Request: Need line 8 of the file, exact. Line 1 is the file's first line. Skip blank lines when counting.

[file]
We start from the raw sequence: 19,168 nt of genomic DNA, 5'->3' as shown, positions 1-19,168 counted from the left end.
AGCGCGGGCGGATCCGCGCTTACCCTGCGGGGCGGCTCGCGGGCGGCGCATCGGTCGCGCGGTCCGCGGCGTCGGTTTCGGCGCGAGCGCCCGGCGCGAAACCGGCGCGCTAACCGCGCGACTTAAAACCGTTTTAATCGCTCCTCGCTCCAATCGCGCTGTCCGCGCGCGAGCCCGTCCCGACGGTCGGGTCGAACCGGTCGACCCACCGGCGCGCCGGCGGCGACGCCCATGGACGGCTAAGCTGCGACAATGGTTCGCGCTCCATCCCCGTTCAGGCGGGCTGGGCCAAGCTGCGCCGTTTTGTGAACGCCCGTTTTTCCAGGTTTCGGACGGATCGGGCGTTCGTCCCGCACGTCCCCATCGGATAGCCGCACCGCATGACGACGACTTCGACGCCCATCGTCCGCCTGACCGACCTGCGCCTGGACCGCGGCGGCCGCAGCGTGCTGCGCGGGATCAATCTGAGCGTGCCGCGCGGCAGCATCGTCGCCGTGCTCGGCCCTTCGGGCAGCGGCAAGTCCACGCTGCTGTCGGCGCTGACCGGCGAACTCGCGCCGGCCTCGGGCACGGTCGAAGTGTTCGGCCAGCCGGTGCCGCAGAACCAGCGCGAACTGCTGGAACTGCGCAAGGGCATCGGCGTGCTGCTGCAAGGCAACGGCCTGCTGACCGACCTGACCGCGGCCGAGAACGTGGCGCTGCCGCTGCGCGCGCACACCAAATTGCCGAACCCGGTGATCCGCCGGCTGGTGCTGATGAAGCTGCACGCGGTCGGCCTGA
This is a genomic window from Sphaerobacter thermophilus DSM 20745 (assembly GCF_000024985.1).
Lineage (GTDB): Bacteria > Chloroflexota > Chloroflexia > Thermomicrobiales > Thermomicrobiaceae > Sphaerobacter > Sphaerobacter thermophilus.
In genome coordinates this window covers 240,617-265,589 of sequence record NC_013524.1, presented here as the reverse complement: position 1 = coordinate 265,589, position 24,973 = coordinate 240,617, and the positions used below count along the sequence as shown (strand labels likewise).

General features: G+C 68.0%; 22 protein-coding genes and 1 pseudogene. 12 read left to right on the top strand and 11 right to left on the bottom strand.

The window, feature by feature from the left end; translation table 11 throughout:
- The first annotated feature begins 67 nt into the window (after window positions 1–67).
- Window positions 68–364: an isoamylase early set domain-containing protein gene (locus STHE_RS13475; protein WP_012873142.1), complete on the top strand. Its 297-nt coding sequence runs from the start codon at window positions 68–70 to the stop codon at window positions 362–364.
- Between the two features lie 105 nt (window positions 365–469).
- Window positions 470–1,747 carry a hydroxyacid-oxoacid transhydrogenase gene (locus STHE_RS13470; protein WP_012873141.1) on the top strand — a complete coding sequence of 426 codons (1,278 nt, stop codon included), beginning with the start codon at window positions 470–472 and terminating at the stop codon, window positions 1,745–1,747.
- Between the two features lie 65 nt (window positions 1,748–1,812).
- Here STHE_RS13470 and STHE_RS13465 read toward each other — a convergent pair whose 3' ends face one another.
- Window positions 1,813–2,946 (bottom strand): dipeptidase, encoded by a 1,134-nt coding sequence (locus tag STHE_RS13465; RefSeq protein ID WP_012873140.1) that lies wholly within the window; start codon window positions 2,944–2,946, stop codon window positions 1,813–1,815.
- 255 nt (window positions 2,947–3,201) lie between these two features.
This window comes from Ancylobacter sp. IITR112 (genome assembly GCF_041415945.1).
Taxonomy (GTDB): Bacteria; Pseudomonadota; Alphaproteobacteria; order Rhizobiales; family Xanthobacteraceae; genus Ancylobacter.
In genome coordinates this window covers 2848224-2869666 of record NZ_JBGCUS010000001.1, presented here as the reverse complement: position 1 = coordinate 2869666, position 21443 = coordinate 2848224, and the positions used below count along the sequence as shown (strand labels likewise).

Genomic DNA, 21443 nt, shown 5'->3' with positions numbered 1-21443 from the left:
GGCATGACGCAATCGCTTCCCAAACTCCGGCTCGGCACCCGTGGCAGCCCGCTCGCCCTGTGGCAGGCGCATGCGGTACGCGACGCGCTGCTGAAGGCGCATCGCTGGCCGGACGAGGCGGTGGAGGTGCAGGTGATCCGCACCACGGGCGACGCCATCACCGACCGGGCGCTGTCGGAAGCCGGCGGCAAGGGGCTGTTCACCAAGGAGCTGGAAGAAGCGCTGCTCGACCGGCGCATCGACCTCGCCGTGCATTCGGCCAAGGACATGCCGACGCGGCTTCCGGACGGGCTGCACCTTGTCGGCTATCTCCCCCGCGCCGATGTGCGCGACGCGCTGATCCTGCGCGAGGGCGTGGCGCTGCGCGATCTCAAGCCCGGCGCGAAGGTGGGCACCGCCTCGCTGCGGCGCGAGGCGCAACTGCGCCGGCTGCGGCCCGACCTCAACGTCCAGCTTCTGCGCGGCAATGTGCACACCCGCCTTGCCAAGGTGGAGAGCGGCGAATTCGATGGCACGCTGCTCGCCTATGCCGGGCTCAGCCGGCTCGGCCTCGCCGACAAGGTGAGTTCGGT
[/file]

- The first annotated feature begins 67 nt into the window (after window positions 1–67).